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Spirit of Jefferson Farmers Advocate
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February 21, 2012     Spirit of Jefferson Farmers Advocate
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February 21, 2012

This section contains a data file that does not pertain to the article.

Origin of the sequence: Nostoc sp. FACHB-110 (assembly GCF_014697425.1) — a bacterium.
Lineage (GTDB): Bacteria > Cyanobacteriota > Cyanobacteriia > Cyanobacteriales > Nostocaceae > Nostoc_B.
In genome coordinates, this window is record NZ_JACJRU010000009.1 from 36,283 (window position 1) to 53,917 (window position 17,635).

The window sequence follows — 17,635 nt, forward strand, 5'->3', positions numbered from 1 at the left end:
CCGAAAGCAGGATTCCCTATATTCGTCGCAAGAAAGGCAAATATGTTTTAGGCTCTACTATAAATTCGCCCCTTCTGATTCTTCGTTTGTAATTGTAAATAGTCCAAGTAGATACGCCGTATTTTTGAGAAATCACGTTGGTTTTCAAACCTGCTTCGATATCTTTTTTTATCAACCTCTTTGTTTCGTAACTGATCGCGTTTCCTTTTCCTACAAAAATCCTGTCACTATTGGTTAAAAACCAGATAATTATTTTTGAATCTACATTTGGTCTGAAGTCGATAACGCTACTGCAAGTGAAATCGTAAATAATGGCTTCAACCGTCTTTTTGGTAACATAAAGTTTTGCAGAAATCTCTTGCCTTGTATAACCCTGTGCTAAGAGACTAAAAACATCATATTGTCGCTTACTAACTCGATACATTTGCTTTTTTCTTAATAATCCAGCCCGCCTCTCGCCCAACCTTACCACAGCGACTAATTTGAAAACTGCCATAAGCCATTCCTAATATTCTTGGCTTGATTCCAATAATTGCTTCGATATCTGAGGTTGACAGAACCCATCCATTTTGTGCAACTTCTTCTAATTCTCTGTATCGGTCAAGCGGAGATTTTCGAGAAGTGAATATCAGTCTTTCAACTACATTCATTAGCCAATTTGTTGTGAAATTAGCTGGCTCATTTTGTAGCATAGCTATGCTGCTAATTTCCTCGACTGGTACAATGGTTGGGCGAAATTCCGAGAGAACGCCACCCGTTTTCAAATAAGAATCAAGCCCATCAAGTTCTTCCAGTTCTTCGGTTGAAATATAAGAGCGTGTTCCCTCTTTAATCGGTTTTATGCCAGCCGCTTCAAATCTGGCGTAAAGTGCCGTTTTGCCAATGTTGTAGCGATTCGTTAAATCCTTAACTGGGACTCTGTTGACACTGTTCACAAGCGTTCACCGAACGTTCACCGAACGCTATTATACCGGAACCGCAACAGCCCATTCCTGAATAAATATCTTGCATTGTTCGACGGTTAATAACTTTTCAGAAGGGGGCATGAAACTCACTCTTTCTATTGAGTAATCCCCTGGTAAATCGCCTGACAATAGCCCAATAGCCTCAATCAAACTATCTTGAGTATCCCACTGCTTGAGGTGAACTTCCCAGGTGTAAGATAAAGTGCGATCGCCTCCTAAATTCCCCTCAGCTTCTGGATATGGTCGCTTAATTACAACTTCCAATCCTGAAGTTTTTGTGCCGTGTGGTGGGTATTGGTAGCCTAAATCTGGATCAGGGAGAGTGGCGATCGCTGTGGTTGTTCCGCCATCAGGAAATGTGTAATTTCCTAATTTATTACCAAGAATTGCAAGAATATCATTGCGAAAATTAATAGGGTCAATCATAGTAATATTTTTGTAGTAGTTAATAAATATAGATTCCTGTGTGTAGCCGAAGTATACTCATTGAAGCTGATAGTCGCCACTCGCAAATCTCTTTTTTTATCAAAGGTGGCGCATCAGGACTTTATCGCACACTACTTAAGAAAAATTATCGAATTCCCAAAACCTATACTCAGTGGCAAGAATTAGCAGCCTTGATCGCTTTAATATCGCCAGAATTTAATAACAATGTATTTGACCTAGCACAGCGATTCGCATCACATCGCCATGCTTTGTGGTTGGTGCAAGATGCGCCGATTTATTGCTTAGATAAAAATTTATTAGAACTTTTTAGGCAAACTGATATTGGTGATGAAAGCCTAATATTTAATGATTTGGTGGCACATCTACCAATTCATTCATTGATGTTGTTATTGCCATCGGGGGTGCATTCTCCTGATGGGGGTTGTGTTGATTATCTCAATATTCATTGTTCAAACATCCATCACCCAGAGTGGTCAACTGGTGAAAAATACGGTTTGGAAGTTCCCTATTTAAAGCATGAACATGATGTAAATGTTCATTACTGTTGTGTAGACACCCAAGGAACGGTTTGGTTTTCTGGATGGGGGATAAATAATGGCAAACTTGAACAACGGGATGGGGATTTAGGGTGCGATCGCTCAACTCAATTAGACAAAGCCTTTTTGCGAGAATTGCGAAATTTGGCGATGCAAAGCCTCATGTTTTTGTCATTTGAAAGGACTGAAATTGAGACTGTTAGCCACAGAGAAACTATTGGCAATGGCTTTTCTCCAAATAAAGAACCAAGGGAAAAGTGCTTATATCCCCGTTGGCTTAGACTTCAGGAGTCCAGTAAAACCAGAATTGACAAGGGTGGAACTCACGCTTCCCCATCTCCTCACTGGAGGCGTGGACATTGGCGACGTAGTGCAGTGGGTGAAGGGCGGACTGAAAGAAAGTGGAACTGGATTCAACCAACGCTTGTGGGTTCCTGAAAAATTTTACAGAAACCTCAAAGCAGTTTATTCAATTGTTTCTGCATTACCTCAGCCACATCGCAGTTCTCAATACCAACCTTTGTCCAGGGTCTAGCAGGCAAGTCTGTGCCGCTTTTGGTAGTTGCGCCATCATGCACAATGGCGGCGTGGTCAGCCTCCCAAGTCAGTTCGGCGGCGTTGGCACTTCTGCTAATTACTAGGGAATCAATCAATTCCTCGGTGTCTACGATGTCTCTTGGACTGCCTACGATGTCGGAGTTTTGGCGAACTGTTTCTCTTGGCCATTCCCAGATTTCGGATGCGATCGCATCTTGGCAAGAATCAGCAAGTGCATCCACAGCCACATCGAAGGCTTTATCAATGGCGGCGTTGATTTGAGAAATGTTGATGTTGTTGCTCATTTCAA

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Ae Wednesday, February 22, 201 2 State News pirit of JEFFERSON and FARMER'S ADVOCATE Sch,)ols chief lool0000s to address W.Va. educaticm audit CHARLESTON (AP) As Jorea Marple's first year of leading West Virginia's pu.blic schools winds down, she's faced with perhaps her biggest challenge: working with key stake- holders to sort through a massive audit of the education system. Commissioned by Gov. Earl Ray 'romblin, the top-to-bottom audit re- leased last month includes recommen- dations to trim and reorganize the state Department of Education's high-level positions. It also targets teachers, prin- cipals and school coursework. The recommendations range from a voluntary merit pay system for teach- ers, to reduced workloads for new ed- ucators, using distance-learning tech- nology, and penalizing counties that fail to povide at least 180 days of in- struction annually. "The premise .that we can be more efficient is a sound one," Marple said in an interview with The Associated Press to discuss her first'year, which began March 1. "There are many rec- ommendations in that report that sup- port the direction that we're moving." Immediate action can be taken on several recommendations that fall within the state Board of Education's authority, Marple said. Many others will need some sorting out. "Our suggestion is that we put it through a filter to make sure that the recommendations are always in the best interests of the children and sup- port high-quality teachers in our class- rooms," she said. According to a draft response pre- sented to the state board for its review, the department would form an advi- sory group to address a recommenda- tion to reorganize the Department of Education, including the operation of the eight Regional Education Services Agencies. Several audit recommendations call on the state to become a leader in edu- cation-related technology and distance learning, and Marple said technology is one of her department's main fund- ing goals in the Legislature. The department is seeking $23 mil- lion annually over the next four years to provide computers for students in six grade levels, giving them access to online resources and assessment tests. The goal is to outfit every grade level by 2020. It would enable students "to ac- cess the whole virtual world and will be able to learn 24-7," Marple said. "(They) can stop carrying 50-pound book bags because they can have PDF files on their computers to access text- books." Marple said school districts across the country are moving toward so- called one-on-one technology. While Jorea Marple Mingo Central and Wirt County high schools have done that, they're in the minority. "More and more lack of access to technology is existing out there," Mar- pie said. "What we have to have is a plan and a funding source." The department's main legisla- tive priorities also include pay raises for educators and service personnel, funding for regional education service agencies, reducing the debt in post- employment benefits, and encourag- ing the mentoring of new teachers. West Virginia teachers received across-the-board raises of $1,488 last year, their first since 2008. The Na- tional Education Association says the average teacher in West Virginia was paid $44,701 in the 2009-10 school year, ranking it 48th among the states. Although Tomblin's proposed bud- get does not include pay increases for teachers beyond the automatic raises tied to years of service, Marple stressed the state needs to act now to study ways to attract young teachers. New teachers currently are paid about $31,000 a year. Marple said many schools have staff- ing problems. And according to her de- partment, 44 percent of public school teachers and 59 percent of principals will have reached retirement age within the next five years. "I go to school. I walk down the hall and there'll be class after class that has a substitute in it, or I listen to students tell me they've had three or four subs this year for algebra 1," Marple said. "Hav- ing high-quality teachers in our class- rooms is essential to student achieve- ment." Bills now under consideration in the Legislature would provide college graduates who did not earn a teaching degree with support and'mentoring as they work tqward a teaching certificate. Among the intent is to help generate more teachers in critical areas such as math, science and special education. Senate Education Chairman Roman Prezioso, D-Marion, has called the Department of Education's budget pri- orities disappointing and told Marple they had one major omission: Improv- ing the lives of students. Marple disagrees with that notion. Her background indicates students are her priority. A Sutton native, Marple followed her mother in becoming a teacher. Mar- ple first worked in Greenbrier County in 1969. She had several roles in Ka- nawha County, including as schools superintendent from 1993 to 1998. She was the deputy state schools superin- tendent before taking over as superin- tendent. West Virginia Education Associa- tion President Dale Lee singled out Marple's efforts to spend time in class- rooms and hear teachers' concerns. Based on that, Marple got the state Board of Education to change require- ments that students have 90 minutes of uninterrupted reading and 60 minutes of uninterrupted math. Attention to the two subjects is still required, but there are no time constraints and teachers are now allowed to use their own judg- ment, Lee said. "She is very teacher friendly, very student friendly and seeks input from everyone, including classroom teach- ers, on the best ways to improve an already good education system," Lee said. Student inventor Blair Mountain defende:r00; protest in Y .Va., M0. takes London stage : MORGANTOWN (AP) A Vest Virginia University student who developed a device to help amputees when she was only 16 is now the youngest person ever nvited to present to the Royal Society of Medicine. Twenty-year-old Katherine Bomkamp was invited to speak Saturday at the Medical Innova- tions Summit in London. She's a political science soph- omore with no medical back- ground. Bornkamp invented a prosthet- ic device called "The Pain Free Socket." It uses thermal-bio feedback to alleviate phantom pain in amputees. The brain focuses on heat that's produced, rather than sending signals to the nonexis- tent limb: As a teenager in Waldorf. Md., Bomkamp visited Wal- ter Reed Army Medical Center with her Air Force veteran fa- ther. She saw amputees suffer- ing and wanted to help In November, Glamour mag, azlne named her one of "21 Amazing Young Women." Subscribe to the Spirit 0f Jeffers0n! Call (304)725-2046 Jefferson High School Football Boosters Annual Mulch Sale - WE DELIVER!!! The Best Quality Mulch in the Region from Potomac Farms in Shepherdstown Delivery Scheduled for Saturday, March 31,2012 Two Options : 3 cu. t. bags Brown Premium Shredded Hardwood Mulch- $3.25 per bag 2 cu. t, bags Black Premium Shredded Hardwood Mulch - $3.75 per bag Free deUvet with 10 bags or more jlerl)llll Smaller orders can be picked up at the high school on Saturday, March 31,2012 9am to Noon Orders must be prepaid and forms received no later than Friday, March 23, 2012 FOOTBALL Mail checksto: JHS Football Boosters, 414] Flowing Springs Rood, Shenandoah Junction, WV 25442 - Questions? Send e-mail to )chaney@frontiernet. net or call Pete at 304-261-4310 Name e-mail Address Subdivision Home Phone Cell Or work phone # bogs Color Amount Paid Check # I will pick up at JHS by Noon 3/31/2012 I would like free delivew of 1 O+ bogs Attach detailed directions to your home for home delivery. MORGANTOWN (AP) Activists trying to save the Blair Mountain battlefield from coal mining protested Friday in West Virginia and Missouri, at the of- rices of two companies that con- trol access to much of the land where unionizing coal miners fought authorities in 1921. A coalition of historic pres- ervationists, environmental- ists and others targeted both the the Logan County mountain is considered an important site in the American labor movement. Some 10,000 coal miners faced down a dug-in army of police and private security guards in a battle that left 16 men dead be- fore the miners surrendered to federal troops. Arch spokeswoman Kim Link said about 25 protesters gath- ered outside the company's of- Huntington offices of Natural "ficbs for a peaceful protest mon- Resource Partners and the sub- urban St. Louis headquarters of Arch Coal. They're among sev- eral coal companies that either own or lease land on the Logan County mountain and control its coal reserves. Some have per- mits to mine. The battle at Blair was the nation's largest armed upris- ing since the Civil War, and itored by police. No arrests were made. NRP declined to com- ment. "The protesters are asking us to stop mining Blair Mountain, when in fact we have no imme- diate plans to mine on leased reserves in the area," she said. "Our recent activity in the gen- eral vicinity centers on reclama- tion at two existing mine sites." , . , ,,:.., ,:..:.:.:.,,., .. :.. . ........ ii:i'i{! Professional Quality Service Done Right The First Time! NO NEED TO RUN TO THE BIG CITY Drive Less Than A Half Hour.... Come To Winchester: 3985 Valley Pike iiii:!iiiiiiiiiiiii!iii:ii 2934 Valley Avenue FOR QUICK LUBE & OIL CHANGES 3985 Valley Pike e'IMILLER Northem Shenandoah Valley's Largest Auto Group... Your Satisfaction Is Our Reputation...And Our Future! Arch owns less than 2 percent of the land in question, she add- ed. Activists have been fighting to protect the 1,600-acre battle- field and get it re-listed on the National Register of Historic Places. They've been promoting the two demonstrations on Face- book and waged a call-in cam- paign to Gov. Earl Ray Tombli 9 this week. Spokeswoman Kimberly Os- borne said the governor's of- fice received 115 calls between Tuesday and noon Thursday. "While I understand the con- cern," Tomblin said in a state- ment emailed to The Associ- ated Press, "there are two law- suits concerning this land that are working their way through the judicial process on the state and federal levels." Tomblin also said that the state Department of Environ- mental Protection "has and con- tinues to act in accordance to the law" in the dispute. Chuck Keeney, chairman of Friends of Blair Mountain, said his group is not endorsing the protests. "We're obviously not con- demning them, either," he said. Friends of Blair Mountain is building a community center and museum in Blair and has devel- oped a plan for a state park that follows the model of Stonewall Resort in Lewis County, which is publicly funded but privately run. The group wants a morato- rium on new mining activities and time to conduct a full ar- chaeological study of the-site. Keeney said the protesters are continuing a momentum they developed last summer when hundreds staged a 50-mile march from Charleston to Blair to raise awareness of the moun- tain's history and build support for preserving it. "I don't think that blasting is imminent," he said, "but by the time it gets to the point where blasting is imminent, it will be too late." The battlefield was brief- ly added to the National Reg- ister then removed when pri- vate property owners objected, A fight over whether it should be relisted is continuing in U.ff. District Court in Washingtom D.C. The activists also sued the DEP in Kanawha County Cir- cuit Court last year after the DEP declared the site unsuitable for mining. The DEP ruled that about 30 percent of the land is ex- empt from that declaration be- cause it's already covered un- der mining permits, while other areas are exempt because there is clear evidence of past mining activity. Don't skip over the Back Bone of America Support your local small businesses. 526 West King Street I Martinsburg, WV 25401 /t for a quote Ou't-oO->u"ru on your printing needs! David A. Camilletti Attorney At Law 103 W. 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